Pericarditis is inflammation of the pericardium, the thin sac (membrane) that surrounds the heart.
The pericardium holds the heart in place and helps it work properly. There is a small amount of fluid between the inner and outer layers of the pericardium. This fluid keeps the layers from rubbing as the heart moves to pump blood.
Usually, the cause of pericarditis is unknown, but may include:
The following are the most common signs of pericarditis:
The symptoms of pericarditis may look like other conditions. See a healthcare provider for a diagnosis.
If your healthcare provider suspects pericarditis, he or she will listen to your heart very carefully. A common sign of pericarditis is a pericardial rub. This is the sound of the pericardium rubbing against the outer layer of your heart. Other chest sounds that are signs of fluid in the pericardium (pericardial effusion) or the lungs (pleural effusion) may also be heard.
Along with a complete medical history and physical exam, tests used to diagnose pericarditis may include:
Your healthcare provider will figure out the best treatment based on:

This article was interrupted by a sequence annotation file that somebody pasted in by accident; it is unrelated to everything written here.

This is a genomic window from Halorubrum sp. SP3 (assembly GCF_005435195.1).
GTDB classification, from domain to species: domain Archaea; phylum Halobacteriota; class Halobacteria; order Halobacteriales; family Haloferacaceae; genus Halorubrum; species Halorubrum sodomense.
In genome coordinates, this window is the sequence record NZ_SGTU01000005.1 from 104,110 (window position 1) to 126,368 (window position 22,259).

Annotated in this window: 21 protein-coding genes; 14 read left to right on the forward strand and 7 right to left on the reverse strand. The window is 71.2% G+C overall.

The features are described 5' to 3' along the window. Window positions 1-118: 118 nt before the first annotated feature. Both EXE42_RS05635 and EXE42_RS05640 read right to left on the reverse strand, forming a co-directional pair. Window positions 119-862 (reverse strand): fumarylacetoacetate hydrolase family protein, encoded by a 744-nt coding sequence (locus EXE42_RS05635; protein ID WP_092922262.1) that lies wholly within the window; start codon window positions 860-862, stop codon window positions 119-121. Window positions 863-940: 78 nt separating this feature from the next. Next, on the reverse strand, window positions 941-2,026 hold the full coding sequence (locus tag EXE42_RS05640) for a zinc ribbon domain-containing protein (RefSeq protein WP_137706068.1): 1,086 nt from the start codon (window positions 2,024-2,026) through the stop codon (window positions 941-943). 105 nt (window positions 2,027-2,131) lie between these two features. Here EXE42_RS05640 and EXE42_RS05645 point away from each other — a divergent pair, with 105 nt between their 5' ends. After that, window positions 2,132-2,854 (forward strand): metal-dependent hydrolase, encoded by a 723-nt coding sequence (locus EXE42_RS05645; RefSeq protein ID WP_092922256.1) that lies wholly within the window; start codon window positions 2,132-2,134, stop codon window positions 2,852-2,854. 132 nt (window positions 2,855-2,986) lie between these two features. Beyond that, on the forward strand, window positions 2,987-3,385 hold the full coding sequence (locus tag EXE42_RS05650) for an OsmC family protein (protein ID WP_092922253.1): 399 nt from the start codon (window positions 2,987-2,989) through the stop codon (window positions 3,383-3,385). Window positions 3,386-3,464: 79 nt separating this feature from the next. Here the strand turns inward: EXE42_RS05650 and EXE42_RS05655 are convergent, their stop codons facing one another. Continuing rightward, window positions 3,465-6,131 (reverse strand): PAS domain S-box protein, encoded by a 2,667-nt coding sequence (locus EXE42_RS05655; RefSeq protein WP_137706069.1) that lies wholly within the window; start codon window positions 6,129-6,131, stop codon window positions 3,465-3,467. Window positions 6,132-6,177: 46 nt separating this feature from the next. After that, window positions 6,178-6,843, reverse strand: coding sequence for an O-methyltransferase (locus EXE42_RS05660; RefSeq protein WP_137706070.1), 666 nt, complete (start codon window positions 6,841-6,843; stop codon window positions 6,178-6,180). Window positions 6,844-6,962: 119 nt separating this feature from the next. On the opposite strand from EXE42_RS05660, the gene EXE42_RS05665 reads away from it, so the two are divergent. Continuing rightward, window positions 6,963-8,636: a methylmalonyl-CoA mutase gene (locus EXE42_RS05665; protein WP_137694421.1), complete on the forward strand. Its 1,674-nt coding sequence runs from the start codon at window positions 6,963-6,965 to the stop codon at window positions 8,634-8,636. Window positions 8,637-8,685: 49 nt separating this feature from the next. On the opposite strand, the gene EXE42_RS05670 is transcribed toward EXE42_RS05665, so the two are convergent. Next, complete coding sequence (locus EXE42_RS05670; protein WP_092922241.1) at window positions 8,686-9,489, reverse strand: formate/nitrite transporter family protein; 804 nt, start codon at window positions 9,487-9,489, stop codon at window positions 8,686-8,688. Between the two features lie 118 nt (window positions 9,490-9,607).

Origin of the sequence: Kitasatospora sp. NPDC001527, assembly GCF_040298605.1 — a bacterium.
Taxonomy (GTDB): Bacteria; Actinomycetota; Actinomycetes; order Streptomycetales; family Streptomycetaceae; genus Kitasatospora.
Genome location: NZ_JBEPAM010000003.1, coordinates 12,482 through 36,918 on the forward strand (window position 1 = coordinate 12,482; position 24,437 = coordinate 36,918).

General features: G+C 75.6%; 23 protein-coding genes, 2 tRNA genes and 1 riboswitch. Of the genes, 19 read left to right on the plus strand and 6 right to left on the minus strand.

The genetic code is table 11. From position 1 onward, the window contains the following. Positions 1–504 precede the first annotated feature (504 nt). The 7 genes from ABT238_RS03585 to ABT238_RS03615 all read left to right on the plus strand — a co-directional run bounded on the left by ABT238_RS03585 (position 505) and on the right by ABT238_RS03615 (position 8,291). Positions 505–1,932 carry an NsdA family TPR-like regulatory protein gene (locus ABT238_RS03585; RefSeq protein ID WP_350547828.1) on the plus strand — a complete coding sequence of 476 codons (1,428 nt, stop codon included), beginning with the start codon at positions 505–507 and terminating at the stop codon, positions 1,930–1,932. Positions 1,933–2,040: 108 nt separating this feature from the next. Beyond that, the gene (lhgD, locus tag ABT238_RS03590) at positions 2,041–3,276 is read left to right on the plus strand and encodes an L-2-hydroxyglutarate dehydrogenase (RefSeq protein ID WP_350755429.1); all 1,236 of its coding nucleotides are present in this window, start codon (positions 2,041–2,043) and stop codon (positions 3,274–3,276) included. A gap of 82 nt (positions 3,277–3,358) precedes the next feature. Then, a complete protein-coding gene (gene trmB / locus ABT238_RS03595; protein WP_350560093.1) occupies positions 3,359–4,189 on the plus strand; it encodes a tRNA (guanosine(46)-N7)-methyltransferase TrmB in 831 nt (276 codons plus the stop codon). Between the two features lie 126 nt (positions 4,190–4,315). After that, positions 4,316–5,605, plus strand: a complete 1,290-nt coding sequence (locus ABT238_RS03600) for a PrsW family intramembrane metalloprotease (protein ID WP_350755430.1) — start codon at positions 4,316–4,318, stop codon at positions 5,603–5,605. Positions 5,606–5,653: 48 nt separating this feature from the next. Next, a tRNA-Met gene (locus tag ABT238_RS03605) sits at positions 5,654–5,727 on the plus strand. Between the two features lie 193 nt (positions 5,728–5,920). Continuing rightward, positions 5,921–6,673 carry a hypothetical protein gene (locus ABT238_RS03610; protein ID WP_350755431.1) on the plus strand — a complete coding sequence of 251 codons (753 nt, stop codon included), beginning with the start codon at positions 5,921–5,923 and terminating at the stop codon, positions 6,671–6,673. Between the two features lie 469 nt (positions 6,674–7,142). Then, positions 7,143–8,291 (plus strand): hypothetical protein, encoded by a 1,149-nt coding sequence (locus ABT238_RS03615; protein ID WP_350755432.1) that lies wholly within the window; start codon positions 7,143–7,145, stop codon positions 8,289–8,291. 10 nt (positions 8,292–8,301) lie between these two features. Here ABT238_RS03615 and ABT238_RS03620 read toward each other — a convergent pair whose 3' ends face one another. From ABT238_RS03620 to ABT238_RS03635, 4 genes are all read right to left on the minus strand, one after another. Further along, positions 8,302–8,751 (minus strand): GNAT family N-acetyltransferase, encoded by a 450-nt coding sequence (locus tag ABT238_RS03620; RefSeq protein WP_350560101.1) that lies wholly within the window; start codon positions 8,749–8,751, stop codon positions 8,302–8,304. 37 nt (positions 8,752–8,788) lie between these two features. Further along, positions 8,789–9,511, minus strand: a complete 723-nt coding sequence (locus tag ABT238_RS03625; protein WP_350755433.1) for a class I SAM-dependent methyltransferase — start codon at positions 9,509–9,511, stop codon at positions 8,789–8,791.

The goal of treatment for pericarditis is to determine and eliminate the cause of the disease. Treatment often involves medicines, such as pain medicines, anti-inflammatory drugs, or antibiotics.
If serious heart problems develop, treatment may include:
Pericarditis may last from 2 to 6 weeks, and it may come back.
There is a small amount of fluid between the inner and outer layers of the pericardium. Often, when the pericardium becomes inflamed, the amount of fluid between these layers increases. This is called a pericardial effusion. If the amount of fluid increases quickly, the effusion can keep the heart from working properly. This complication of pericarditis is called cardiac tamponade and is a serious emergency. A thin needle or tube (called a catheter) is put into the chest to remove the fluid in the pericardium and relieve pressure on the heart.
Chronic constrictive pericarditis occurs when scar-like tissue forms throughout the pericardium. It’s a rare disease that can develop over time in people with pericarditis. The scar tissue causes pericardial sac to stiffen and not move properly. In time, the scar tissue squeezes the heart and keeps it from working well. The only way to treat this is to remove the pericardium with a special type of heart surgery.
If your symptoms get worse or you have new symptoms, call your healthcare provider.
Tips to help you get the most from a visit to your healthcare provider:
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